It appears that health insurance will be a topic of continual debate for quite a while. If you are adequately insured, it’s probably because of a good job, good luck or some combination of the two. But what alternative should there be for those who are less fortunate? While I remain somewhat pessimistic about how this issue will play out, I’m hopeful I can at least shed a little light on some word issues this introduction has raised.
It appears that health insurance will be a topic of continual debate for quite a while.
If you are adequately insured, it’s probably because of a good job, good luck or some combination of the two.
But what alternative should there be for those who are less fortunate?
While I remain somewhat pessimistic about how this issue will play out, I’m hopeful I can at least shed a little light on some word issues this introduction has raised.
Insure, ensure, assure: Yes, health insurance is a divisive issue in this country. But there’s general agreement that the verb “insure” should be limited to financial contexts.
“Ensure” means “to make sure or certain” or “to make safe,” and essentially so does “assure.” The difference, as Bryan A. Garner puts it in “Garner’s Modern American Usage,” is that we ensure “that things occur or that events take place,” while we assure other people.
In fact, people often need reassurance.
Continual, continuous: Some usage guides allow these to be used interchangeably, but there’s a fine distinction that others think ought to be maintained.
For example, “The Chicago Manual of Style” says “continual” means “intermittent or frequently repeated,” while something that’s “continuous” “remains constant or uninterrupted.”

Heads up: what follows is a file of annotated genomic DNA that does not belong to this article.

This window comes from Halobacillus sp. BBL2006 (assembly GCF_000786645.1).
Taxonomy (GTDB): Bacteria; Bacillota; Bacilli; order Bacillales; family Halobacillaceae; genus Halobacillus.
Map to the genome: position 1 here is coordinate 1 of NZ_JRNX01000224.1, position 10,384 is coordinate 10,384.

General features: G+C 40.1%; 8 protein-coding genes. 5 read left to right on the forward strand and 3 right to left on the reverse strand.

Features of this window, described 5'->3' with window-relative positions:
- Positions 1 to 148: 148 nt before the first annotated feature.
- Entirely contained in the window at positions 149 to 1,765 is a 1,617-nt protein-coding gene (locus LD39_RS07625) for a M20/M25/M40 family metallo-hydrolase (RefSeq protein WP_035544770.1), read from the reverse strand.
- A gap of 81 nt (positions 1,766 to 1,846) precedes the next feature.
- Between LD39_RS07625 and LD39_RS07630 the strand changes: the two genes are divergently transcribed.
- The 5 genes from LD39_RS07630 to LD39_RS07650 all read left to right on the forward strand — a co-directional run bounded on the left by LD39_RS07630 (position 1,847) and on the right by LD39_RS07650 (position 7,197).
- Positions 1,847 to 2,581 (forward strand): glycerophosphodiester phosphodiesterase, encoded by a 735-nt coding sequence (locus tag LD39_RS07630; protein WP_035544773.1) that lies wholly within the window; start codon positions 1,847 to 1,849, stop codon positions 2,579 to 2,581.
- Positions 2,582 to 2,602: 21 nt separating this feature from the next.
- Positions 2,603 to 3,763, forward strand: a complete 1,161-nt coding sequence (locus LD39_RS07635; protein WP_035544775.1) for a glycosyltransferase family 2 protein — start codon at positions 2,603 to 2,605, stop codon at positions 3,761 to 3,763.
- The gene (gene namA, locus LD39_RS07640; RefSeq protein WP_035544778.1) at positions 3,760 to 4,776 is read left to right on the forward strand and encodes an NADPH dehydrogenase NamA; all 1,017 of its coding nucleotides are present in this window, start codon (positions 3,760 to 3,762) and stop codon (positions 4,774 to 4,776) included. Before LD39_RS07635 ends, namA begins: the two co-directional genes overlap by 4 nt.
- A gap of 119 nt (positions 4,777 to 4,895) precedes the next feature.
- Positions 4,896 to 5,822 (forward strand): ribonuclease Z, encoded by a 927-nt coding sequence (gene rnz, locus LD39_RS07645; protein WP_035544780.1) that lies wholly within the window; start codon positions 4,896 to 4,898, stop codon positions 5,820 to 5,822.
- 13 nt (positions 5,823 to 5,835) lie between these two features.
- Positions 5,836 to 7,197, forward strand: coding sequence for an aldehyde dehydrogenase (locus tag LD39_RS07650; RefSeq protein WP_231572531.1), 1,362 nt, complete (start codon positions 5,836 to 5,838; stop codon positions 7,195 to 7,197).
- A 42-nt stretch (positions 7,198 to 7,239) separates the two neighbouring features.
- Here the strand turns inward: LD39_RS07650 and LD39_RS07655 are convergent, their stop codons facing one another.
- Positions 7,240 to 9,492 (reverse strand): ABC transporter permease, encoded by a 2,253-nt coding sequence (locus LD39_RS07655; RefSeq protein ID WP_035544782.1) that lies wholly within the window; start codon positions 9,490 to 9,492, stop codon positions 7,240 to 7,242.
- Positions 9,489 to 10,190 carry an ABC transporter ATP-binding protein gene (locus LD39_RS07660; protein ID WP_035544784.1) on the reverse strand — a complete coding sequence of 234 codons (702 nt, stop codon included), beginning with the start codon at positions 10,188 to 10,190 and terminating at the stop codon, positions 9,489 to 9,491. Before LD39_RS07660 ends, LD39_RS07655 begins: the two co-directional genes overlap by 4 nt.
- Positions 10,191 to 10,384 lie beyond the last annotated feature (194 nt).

So the debate about health insurance is continual — everybody comes up for air occasionally.
However, a filibuster is supposed to be continuous — uninterrupted conversation, whether it’s germane or not, so no one else can talk.
Awhile, a while: This is the simplest one in the bunch, because they mean the same thing. It’s just a matter of which part of speech is needed.
In the opening sentence above, a noun (“a while”) is called for by the preposition “for.” However, in “we have decided to stay awhile,” there’s no preposition, so the one-word adverb is needed.
Again, the meaning is the same, and the one-word “awhile” and the two-word “a while” sound the same.
Alternate, alternative: Alternating current is the principal form of electric power delivery. The alternative is direct current.
To “alternate” is basically “to take turns.” As an adjective, “alternate” means “every other” or “every second,” as in “alternate weekends” or “alternate red and white stripes in the American flag.”
As a noun, an “alternate” is a substitute, as in “12 jurors and two alternates.”
The noun “alternative” means a choice, an option — as in the question above concerning an alternative for people who can’t afford health insurance.
As an adjective, “alternative” can mean a certain kind of choice — an unconventional or nontraditional one, as in “alternative school” or “alternative rock.”
Some people also argue that because of its Latin root (“alter” for “one of two” or “other of two”), there can be no more than two alternatives. So far, opinions seem pretty evenly split on these alternatives.
Hopefully: I wrote “I’m hopeful I can shed a little light” rather than “hopefully I can ...” to avoid setting off alarms.
“Hopefully” is one of those words we’ve all been taught to disdain. The idea is that it can be used only for its traditional meaning, “in a hopeful manner.”
The Associated Press Stylebook continues the fight: “Do not use it to mean it is hoped, let us hope or we hope.”
Virtually all usage guides agree, yet several of them also acknowledge that, as Garner writes, “the battle is now over. ‘Hopefully’ is now part of American English, and it has all but lost its traditional meaning.”
He also advises, however, that “some stalwarts continue to condemn the word, so that anyone using it in the new sense is likely to have a credibility problem with some readers.”
And I don’t need that.
Apostrophes have two main functions: to indicate the possessive case for nouns — the president’s speech, the soldiers’ uniforms — and in contractions — can’t, don’t, isn’t and so on.
They shouldn’t appear in plurals that aren’t possessive — for example, onion’s, $2 a bag.
The Associated Press endorses one exception: the plurals of single letters. Mind your p’s and q’s.
Dot your i’s and cross your t’s. We were taught the three R’s.
Contact Barry Wood at email@example.com or read his blog at blogs.e-rockford.com/woodonwords/.